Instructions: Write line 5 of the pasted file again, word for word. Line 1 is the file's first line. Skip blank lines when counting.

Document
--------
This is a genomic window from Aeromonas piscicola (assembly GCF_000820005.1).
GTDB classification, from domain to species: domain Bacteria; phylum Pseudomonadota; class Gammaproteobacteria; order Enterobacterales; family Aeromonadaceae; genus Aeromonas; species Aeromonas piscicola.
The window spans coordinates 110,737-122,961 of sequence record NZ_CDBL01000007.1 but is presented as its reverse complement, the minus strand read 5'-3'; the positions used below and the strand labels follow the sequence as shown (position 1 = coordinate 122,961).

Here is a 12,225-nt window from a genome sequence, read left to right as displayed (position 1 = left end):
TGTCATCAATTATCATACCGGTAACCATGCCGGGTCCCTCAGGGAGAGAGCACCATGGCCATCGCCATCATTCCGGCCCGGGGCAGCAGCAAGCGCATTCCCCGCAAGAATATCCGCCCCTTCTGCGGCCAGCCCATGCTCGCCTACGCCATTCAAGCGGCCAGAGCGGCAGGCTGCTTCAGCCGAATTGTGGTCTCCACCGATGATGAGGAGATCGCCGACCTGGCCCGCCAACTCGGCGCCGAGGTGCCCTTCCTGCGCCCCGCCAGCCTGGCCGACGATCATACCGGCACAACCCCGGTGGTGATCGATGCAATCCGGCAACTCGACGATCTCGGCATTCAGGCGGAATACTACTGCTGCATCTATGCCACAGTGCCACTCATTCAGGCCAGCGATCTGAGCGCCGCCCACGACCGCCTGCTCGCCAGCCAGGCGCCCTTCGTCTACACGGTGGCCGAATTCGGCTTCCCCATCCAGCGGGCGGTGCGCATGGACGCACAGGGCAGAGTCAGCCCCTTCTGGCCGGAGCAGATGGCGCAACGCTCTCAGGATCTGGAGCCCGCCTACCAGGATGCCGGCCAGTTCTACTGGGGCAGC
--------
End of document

TGTCATCAATTATCATACCGGTAACCATGCCGGGTCCCTCAGGGAGAGAGCACCATGGCCATCGCCATCATTCCGGCCCGGGGCAGCAGCAAGCGCATTCCCCGCAAGAATATCCGCCCCTTCTGCGGCCAGCCCATGCTCGCCTACGCCATTCAAGCGGCCAGAGCGGCAGGCTGCTTCAGCCGAATTGTGGTCTCCACCGATGATGAGGAGATCGCCGACCTGGCCCGCCAACTCGGCGCCGAGGTGCCCTTCCTGCGCCCCGCCAGCCTGGCCGACGATCATACCGGCACAACCCCGGTGGTGATCGATGCAATCCGGCAACTCGACGATCTCGGCATTCAGGCGGAATACTACTGCTGCATCTATGCCACAGTGCCACTCATTCAGGCCAGCGATCTGAGCGCCGCCCACGACCGCCTGCTCGCCAGCCAGGCGCCCTTCGTCTACACGGTGGCCGAATTCGGCTTCCCCATCCAGCGGGCGGTGCGCATGGACGCACAGGGCAGAGTCAGCCCCTTCTGGCCGGAGCAGATGGCGCAACGCTCTCAGGATCTGGAGCCCGCCTACCAGGATGCCGGCCAGTTCTACTGGGGCAGC